• Blood tests: To check normal blood test results
  • Throat secretions sample test: To check the presence of poliovirus
  • Stool sample test: To check the presence of poliovirus
  • Cerebrospinal fluid sample test: To check the presence of poliovirus

Doctor for Diagnosis of Polio and Post-Polio Syndrome

Patients should visit the following specialists if they have symptoms of Polio and Post-Polio Syndrome:
  • Neurologist
  • Infectious disease specialist

Complications of Polio and Post-Polio Syndrome if untreated

Yes, Polio and Post-Polio Syndrome causes complications if it is not treated. Below is the list of complications and problems that may arise if Polio and Post-Polio Syndrome is left untreated:
  • falls
  • malnutrition
  • pneumonia
  • dehydration
  • chronic respiratory failure
  • osteoporosis
  • temporary or permanent muscle paralysis
  • disability
  • deformities

Procedures for Treatment of Polio and Post-Polio Syndrome

The following procedures are used to treat Polio and Post-Polio Syndrome:
  • Physical therapy: To strengthen muscles without fatiguing them
  • Speech therapy: To compensate for swallowing difficulties
  • Sleep apnea treatment: To open airway when sleeping

Self-care for Polio and Post-Polio Syndrome

The following self-care actions or lifestyle changes may help in the treatment or management of Polio and Post-Polio Syndrome:
  • Limit activities: Helps reducing pain and fatigue
  • Stay warm: Helps decreasing muscle fatigue
  • Avoid falls: To prevent injuries
  • Take balanced diet: To stay healthy
  • Quit smoking: To stay healthy

Alternative Medicine for Treatment of Polio and Post-Polio Syndrome

The following alternate medicine and therapies are known to help in the treatment or management of Polio and Post-Polio Syndrome:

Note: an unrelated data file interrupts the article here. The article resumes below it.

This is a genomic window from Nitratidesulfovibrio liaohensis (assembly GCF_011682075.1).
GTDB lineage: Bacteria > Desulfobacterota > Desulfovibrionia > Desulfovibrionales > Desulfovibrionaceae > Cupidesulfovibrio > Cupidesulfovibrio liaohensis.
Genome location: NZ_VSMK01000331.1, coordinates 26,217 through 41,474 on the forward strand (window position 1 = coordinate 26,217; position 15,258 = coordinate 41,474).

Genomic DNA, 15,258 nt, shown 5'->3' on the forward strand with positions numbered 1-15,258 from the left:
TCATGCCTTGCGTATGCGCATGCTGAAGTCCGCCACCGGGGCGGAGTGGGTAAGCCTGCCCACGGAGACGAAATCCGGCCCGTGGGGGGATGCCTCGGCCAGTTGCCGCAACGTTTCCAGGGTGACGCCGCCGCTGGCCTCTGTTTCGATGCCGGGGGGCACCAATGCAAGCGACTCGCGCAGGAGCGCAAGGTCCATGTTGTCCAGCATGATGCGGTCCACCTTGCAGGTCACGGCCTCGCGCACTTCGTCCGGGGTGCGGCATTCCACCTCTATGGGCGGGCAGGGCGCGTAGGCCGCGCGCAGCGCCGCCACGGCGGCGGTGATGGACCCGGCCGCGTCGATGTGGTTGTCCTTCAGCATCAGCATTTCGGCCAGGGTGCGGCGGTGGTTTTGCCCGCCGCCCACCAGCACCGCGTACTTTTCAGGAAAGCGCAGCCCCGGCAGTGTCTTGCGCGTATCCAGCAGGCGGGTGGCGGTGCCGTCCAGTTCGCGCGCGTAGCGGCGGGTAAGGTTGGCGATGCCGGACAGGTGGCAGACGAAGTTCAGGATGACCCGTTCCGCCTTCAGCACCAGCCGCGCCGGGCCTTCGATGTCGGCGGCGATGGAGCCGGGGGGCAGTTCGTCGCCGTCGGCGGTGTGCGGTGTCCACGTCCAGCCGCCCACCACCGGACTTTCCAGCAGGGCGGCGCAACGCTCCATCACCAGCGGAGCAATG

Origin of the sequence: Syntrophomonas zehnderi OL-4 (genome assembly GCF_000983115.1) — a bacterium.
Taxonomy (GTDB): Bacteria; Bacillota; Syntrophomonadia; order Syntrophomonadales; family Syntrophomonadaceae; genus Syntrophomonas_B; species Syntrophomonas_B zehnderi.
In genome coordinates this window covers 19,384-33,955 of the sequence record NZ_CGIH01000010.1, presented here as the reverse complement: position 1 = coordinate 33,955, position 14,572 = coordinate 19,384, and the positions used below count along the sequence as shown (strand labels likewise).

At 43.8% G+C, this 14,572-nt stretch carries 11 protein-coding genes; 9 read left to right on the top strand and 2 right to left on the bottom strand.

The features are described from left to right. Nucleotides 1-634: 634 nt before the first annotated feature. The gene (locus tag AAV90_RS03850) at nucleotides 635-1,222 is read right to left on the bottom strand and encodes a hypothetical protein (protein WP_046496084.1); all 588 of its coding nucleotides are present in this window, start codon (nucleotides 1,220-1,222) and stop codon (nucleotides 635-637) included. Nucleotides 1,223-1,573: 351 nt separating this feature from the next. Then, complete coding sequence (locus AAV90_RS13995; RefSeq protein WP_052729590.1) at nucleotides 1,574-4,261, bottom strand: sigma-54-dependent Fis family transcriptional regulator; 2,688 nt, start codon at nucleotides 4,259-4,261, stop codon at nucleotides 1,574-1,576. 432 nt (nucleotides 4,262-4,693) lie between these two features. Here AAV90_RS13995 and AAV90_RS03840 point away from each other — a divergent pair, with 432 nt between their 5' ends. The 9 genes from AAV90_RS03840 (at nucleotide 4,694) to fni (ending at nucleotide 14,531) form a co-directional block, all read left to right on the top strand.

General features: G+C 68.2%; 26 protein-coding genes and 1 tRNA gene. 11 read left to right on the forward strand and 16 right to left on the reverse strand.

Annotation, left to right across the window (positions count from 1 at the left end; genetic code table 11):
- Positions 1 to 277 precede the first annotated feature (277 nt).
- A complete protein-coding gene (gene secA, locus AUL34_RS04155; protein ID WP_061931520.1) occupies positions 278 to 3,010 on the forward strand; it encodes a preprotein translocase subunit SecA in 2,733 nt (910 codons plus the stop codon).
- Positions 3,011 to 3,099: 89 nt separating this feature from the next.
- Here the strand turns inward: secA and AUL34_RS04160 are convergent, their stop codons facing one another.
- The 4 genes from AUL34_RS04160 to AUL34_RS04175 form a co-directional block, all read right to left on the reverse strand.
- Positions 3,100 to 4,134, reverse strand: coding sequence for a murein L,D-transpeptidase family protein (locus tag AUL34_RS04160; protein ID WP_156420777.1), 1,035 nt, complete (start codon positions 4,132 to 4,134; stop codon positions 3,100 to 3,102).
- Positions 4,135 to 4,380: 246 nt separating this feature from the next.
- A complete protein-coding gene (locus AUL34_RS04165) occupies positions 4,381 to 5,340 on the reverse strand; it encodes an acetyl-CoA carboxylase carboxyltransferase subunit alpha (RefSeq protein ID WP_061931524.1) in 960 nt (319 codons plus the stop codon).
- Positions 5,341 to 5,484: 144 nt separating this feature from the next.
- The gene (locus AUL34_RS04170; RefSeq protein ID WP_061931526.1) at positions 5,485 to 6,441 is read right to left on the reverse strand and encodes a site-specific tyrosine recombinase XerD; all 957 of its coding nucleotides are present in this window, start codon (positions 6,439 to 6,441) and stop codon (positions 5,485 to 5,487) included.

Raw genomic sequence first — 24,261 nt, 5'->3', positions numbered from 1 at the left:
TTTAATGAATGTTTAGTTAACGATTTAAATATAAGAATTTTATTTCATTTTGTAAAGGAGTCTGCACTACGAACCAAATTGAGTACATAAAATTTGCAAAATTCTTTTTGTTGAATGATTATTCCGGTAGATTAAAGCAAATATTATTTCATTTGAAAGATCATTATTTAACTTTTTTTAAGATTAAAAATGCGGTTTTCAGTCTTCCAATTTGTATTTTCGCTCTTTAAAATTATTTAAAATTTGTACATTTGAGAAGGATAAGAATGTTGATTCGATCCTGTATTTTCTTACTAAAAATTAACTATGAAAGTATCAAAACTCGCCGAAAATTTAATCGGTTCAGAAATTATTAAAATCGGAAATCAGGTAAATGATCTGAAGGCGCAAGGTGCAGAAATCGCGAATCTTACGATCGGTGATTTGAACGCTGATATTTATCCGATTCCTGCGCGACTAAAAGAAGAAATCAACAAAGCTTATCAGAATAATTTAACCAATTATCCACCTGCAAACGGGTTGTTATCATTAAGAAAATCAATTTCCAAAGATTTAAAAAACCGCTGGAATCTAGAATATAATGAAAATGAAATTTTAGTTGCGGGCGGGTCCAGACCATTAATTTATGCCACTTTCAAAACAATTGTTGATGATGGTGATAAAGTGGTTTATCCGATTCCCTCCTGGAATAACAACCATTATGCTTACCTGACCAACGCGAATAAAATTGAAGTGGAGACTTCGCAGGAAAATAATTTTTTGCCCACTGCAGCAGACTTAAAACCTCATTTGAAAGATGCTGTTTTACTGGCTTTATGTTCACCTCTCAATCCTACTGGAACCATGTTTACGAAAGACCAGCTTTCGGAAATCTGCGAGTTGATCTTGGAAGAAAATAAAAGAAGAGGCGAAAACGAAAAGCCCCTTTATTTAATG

• Practicing nutritional therapies: Provides natural self-healing
  • Practicing Yoga: Helps improving oxygenation and decrease general fatigue
  • Practicing Tai chi therapy: Helps improving oxygenation and decrease general fatigue
  • Practicing aquatic therapy: Helps easing pain and muscle spasms

Patient Support for Treatment of Polio and Post-Polio Syndrome

The following actions may help Polio and Post-Polio Syndrome patients:
  • Family and friends support: Share things about daily needs
  • Support groups: Talking things over with people who have similar problems can help cope with disease

Time for Treatment of Polio and Post-Polio Syndrome

While time-period of treatment for each patient may vary, below is the typical time-period for Polio and Post-Polio Syndrome to resolve if treated properly under an expert supervision:
  • Disease cannot be treated but only maintained or effects reduced

Is Polio and Post-Polio Syndrome Infectious?

Yes, Polio and Post-Polio Syndrome is known to be infectious. It can spread across people via the following means:
  • direct contact with infected person
  • contaminated water
  • contaminated food
  • feces contact

Related Topics

Last updated date

This page was last updated on 2/04/2019.
This page provides information for Polio and Post-Polio Syndrome.

Related Topics

Paralysis